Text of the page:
Burial places have always been important to us.  Joseph's ancestors carried his bones out of Egypt to a proper burial back home.  Some interesting stories take place in some New Testament cemeteries.  One day when I do not have on my Sunday shoes and preaching clothes, I want to stop, go down in the ditch, climb up the other side, make my way through the brambles, and stand alongside this mostly forgotten cemetery.  If I can read the names, I want to speak them once again and ask God to keep blessing the good that was a part of their lives. 

Saturday, April 20, 2013

Horizontal or Vertical

You know how it is.  When you think you have heard it all, someone shows up to say it in a new and different way.  Such is what James Macdonald did for me as I read his book, "Vertical Church."  His book is built on humanity's need to encounter and experience a transcendent God.  It is the one thing we need; it is the one thing not found if it is looked for anywhere except in the church; and, tragically enough, it is the one thing often impossible to find in today's church.  Macdonald contends it is almost impossible to find because the church of our day is the Horizontal Church.  The Horizontal Church is the one which places doing whatever is necessary to attract people above all else.  It is the one which would rather be seen as relevant to people around it than one which seeks first of all to glorify God.  The Horizontal Church discovers that "shallow converts can't be discipled because that requires breaking the 'me-first' contract."  All of this comes out of the author's conviction that the core of humanity's sin problem is not horizontal behavior to be corrected, but a Vertical relationship to be restored.
It is a book which has caused this retired preacher to do a second read.  At this stage of the game, there are those moments of asking yourself, "Did I get it right?  Did I do it right?  If I were doing it again, what would I do that would be different from what I did?"  Sometimes the answers that come are not easy to swallow and even harder to digest.   To reflect back over what has been is to admit that there were too many times when I got too caught up with the horizontal stuff which seems to be such a driving force for the church today.  But, there were also moments when I realized that I managed to get it right because God was determined to work through me and sometimes despite me.  Perhaps, this is more the experience of the preacher than we realize as we are engaged in the work.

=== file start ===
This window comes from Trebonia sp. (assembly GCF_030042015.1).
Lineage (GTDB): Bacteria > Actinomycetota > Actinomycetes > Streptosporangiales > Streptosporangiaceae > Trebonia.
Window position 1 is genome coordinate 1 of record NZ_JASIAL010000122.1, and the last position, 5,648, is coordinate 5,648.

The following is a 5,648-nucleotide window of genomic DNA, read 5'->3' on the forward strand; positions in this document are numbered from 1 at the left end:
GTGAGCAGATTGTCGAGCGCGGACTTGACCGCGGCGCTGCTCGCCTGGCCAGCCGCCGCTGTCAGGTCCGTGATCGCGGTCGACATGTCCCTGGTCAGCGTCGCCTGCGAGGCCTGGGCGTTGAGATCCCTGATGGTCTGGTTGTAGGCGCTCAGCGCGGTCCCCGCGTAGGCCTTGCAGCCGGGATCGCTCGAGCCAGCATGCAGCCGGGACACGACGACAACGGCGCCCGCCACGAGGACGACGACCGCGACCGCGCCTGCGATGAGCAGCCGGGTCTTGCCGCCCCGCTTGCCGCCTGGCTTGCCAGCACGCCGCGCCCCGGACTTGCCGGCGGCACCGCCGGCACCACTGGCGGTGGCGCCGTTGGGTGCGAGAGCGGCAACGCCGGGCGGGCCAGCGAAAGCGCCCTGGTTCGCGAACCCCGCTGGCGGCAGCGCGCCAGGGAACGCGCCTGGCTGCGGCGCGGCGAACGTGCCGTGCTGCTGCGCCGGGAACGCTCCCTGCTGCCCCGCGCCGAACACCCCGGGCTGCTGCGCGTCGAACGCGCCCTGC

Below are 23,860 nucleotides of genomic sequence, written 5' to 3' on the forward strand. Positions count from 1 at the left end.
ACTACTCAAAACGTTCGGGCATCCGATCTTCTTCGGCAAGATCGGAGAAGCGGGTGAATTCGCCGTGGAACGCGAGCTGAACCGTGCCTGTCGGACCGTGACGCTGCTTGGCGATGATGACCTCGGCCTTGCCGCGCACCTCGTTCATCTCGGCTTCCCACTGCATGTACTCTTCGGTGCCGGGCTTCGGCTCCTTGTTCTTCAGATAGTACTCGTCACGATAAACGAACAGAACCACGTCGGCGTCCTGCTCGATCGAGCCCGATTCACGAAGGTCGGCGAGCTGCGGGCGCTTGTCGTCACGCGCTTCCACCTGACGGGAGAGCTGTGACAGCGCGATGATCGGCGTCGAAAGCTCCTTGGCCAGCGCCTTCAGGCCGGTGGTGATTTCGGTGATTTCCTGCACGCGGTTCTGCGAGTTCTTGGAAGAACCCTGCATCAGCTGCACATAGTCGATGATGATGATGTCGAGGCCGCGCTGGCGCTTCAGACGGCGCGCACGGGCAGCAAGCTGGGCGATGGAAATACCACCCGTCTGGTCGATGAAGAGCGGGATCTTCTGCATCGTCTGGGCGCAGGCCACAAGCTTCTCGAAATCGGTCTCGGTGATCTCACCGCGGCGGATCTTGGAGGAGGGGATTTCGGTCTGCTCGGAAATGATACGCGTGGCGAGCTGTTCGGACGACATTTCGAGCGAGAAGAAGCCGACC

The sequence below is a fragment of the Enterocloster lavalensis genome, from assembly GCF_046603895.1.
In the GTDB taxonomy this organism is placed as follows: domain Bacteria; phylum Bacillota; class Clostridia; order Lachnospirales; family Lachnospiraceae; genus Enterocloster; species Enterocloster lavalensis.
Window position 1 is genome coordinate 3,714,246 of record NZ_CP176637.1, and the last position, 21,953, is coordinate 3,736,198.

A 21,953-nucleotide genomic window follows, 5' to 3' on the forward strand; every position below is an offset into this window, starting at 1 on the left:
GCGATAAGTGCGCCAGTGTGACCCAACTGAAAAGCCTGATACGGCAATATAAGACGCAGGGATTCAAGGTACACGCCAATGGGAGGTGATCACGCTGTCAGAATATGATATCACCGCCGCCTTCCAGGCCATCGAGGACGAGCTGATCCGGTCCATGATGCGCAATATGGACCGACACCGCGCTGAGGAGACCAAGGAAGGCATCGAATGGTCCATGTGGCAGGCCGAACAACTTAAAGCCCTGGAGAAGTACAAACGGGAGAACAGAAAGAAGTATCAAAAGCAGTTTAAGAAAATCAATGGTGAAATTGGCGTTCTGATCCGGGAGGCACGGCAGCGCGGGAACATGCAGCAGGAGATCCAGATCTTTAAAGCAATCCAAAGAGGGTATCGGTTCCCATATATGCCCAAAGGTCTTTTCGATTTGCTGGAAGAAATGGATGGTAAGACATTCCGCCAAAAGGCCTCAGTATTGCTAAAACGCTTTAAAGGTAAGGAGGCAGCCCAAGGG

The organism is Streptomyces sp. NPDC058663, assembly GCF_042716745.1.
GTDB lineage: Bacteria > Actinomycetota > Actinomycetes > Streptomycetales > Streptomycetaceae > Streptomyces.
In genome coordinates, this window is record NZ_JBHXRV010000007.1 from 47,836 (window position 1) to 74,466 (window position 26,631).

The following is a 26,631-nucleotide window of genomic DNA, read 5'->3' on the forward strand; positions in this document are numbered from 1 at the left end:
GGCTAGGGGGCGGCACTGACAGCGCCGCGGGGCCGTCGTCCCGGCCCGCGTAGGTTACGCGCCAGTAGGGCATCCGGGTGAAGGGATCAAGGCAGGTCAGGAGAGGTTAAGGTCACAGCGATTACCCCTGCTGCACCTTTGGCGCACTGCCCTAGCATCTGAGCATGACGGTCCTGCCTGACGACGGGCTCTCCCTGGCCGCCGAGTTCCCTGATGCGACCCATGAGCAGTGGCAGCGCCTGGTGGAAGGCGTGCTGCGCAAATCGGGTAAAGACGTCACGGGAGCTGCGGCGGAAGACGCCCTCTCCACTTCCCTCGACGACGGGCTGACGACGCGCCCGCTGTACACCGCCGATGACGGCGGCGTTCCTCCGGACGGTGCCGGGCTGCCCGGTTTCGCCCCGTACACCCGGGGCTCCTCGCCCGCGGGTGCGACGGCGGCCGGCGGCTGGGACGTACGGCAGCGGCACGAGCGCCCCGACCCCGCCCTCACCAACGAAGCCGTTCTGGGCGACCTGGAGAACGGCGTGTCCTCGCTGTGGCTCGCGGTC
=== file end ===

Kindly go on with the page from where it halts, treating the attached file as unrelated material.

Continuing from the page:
Regardless of our take on what Macdonald and others like him are saying, going on with a business as usual attitude is not going to get us or the church we love anywhere except where it is.  And if we do not know it, surely, God knows that it needs to be something other than what it is in too many places.  Maybe pursuing with holy passion the glorious presence of God in our weekly gatherings would take us closer to where God wants us to be.  Such a pursuit would at least cause us to arrive on Sundays with a different set of expectations.

Sunday, April 14, 2013

A Prayer Never Prayed

I often think of Ron.  Ron left this life for life in the heavenly place a few years ago, but he is remembered as a valued friend.  We shared life in Vidalia together.  While I served the United Methodist Church, he served the Episcopalian Church.  Each week several of us met in his office for a clergy sermon group.  Ron brought me to a place of great appreciation for the written prayers of liturgical traditions.  Often he would speak of praying prayers that had been prayed by others through the generations.  He described it as stepping into a stream of prayer already flowing toward the Father.
What has triggered my thoughts about my friend is a book by Phyllis Tickle entitled, "The Divine Hours."  She writes out of the Episcopal tradition and seeks to provide for individuals the kind of liturgy which can be useful for daily worship and prayers.  There are four liturgical offices laid out for use each day.  To use them is to be brought to a place in the heart where worship can be offered to God.  One of the prayers which has been so powerful for me is a short and simple one.  It is a part of the final act of worship for the day.  The prayer is, "Lord Almighty, grant to me and those I love a peaceful night and a perfect end.  Amen."  For the last several weeks it has been the prayer I breathe quietly in my spirit as I lay down to sleep.

Not since my Mother taught me the "...if I should die before I wake, I pray the Lord my soul to take," prayer have I prayed about the end with such regularity.  Before finding this written prayer, I do not think I have ever prayed for myself and others a perfect end.  Peaceful nights?  Yes.  Perfect end?  No.  I wonder some nights what would make a perfect end.  Maybe such is beyond my ability to figure out, but still very much within God's ability to grant.  So, for now I will continue to pray, "Lord Almighty, grant to me and those I love a peacful night and a perfect end. Amen."